The malware apparently affects users of Popcorn Time and VLC Media Player, through the subtitle files they use.
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A report by Checkpoint Research titled “Hacked in Translation” says a new exploit can take over your PC through fake movie subtitle files. The exploit reportedly affects users of Popcorn Time and VLC media player, and dumps the malware files onto your PC. Attackers are reportedly embedding code into these subtitle files, that are popularly used with pirated movies. Since users usually trust these files, as do video players, they’re less likely to be caught and are often overlooked.
Counterpoint’s report says:
Perpetrators use various methods, also referred to as ‘attack vectors’, to deliver cyberattacks. These attack vectors can be divided into two major categories: Either the attacker persuades the user to visit a malicious website, or he tricks him into running a malicious file on his computer.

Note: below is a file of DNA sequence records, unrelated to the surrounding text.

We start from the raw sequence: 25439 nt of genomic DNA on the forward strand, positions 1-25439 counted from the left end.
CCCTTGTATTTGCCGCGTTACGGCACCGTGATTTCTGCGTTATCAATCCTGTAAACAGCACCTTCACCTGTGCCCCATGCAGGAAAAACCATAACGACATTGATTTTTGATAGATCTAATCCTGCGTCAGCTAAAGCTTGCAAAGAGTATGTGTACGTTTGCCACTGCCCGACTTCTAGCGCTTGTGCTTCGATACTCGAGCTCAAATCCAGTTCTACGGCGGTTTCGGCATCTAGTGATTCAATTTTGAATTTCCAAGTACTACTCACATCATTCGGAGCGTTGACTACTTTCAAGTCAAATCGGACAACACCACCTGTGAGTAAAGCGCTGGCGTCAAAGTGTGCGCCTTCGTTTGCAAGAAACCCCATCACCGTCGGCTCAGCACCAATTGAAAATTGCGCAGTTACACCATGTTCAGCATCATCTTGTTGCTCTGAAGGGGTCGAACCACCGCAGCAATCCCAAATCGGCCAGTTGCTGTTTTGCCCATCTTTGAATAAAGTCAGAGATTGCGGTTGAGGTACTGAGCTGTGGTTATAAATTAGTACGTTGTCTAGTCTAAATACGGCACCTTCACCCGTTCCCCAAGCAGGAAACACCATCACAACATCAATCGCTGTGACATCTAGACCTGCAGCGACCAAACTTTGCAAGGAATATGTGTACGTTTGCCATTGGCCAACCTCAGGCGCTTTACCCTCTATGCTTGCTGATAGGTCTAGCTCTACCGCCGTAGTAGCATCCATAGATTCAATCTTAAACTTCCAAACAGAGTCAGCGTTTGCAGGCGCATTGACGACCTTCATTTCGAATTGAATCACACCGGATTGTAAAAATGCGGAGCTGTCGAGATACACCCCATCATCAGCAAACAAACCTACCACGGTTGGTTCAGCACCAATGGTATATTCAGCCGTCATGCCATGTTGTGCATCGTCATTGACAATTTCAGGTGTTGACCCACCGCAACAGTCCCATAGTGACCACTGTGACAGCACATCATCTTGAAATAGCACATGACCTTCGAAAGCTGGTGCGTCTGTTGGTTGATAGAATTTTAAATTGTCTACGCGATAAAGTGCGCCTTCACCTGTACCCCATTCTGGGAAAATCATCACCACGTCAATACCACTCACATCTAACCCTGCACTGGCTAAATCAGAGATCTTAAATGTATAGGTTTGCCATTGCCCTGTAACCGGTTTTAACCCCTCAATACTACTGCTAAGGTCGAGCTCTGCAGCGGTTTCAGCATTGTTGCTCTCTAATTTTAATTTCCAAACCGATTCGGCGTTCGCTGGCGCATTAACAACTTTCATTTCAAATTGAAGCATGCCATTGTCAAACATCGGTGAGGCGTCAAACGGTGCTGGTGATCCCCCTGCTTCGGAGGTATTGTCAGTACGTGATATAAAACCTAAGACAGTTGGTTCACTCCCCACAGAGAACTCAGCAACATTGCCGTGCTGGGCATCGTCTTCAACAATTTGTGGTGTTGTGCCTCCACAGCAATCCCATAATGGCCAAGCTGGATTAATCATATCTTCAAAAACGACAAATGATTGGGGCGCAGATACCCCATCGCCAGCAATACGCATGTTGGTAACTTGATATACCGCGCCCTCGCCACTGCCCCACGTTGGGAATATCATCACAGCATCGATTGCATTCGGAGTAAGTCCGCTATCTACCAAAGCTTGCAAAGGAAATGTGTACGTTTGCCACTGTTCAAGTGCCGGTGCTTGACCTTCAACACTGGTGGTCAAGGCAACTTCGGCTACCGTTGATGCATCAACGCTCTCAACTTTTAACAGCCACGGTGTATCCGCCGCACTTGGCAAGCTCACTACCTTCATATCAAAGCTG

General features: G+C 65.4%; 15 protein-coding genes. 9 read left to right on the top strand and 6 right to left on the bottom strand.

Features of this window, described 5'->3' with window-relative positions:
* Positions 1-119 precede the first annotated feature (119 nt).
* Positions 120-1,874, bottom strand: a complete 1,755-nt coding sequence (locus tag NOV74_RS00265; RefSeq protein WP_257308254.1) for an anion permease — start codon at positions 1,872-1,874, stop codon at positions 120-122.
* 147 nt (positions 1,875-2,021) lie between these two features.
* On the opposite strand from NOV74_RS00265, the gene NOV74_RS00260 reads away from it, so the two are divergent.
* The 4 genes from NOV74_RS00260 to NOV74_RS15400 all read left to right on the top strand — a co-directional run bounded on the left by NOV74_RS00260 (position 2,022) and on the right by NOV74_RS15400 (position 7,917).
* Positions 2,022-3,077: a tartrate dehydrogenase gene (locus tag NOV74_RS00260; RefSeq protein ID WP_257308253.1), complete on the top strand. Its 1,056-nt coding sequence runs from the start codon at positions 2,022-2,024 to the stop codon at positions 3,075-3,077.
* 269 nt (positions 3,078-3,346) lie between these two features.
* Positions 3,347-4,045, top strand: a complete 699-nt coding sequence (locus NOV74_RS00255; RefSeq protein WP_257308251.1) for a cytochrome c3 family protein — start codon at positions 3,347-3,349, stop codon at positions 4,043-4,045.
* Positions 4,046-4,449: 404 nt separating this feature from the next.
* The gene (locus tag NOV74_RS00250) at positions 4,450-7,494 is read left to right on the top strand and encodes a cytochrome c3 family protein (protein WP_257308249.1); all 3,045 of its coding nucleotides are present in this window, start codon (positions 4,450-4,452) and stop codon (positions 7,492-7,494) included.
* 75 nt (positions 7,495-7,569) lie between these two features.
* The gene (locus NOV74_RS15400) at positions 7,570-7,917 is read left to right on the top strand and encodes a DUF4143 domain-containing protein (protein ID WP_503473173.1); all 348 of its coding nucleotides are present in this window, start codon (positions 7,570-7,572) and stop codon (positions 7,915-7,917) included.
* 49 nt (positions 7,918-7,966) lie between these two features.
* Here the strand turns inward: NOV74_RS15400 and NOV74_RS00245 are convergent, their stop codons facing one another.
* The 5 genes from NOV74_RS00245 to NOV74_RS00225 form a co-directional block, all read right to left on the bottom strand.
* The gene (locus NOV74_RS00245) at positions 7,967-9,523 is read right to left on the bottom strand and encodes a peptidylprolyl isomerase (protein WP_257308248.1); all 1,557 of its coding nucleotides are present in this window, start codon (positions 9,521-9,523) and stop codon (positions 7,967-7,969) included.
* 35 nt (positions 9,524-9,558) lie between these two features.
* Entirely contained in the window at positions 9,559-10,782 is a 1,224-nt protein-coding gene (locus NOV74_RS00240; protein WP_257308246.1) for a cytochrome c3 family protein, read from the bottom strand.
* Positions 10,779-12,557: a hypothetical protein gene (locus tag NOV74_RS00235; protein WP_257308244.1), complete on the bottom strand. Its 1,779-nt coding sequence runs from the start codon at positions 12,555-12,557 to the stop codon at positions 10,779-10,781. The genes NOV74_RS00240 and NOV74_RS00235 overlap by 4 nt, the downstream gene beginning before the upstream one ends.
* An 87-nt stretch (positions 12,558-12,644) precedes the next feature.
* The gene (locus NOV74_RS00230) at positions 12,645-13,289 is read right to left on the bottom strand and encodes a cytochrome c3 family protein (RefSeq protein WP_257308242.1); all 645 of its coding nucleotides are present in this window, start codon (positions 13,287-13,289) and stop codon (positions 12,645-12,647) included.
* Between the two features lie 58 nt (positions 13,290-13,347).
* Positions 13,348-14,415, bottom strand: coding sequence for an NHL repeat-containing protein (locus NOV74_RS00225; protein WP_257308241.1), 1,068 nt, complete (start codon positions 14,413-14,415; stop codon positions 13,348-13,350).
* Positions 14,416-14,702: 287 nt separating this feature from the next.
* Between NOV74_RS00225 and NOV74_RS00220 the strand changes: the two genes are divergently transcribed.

Our research reveals a new possible attack vector, using a completely overlooked technique in which the cyberattack is delivered when movie subtitles are loaded by the user’s media player. These subtitles repositories are, in practice, treated as a trusted source by the user or media player; our research also reveals that those repositories can be manipulated and be made to award the attacker’s malicious subtitles a high score, which results in those specific subtitles being served to the user. This method requires little or no deliberate action on the part of the user, making it all the more dangerous.
Further, according to Counterpoint, the malware relies heavily on the "poor state of security in the way various media players process subtitle files and the large number of subtitle formats". The company puts the number of affected users in the millions.
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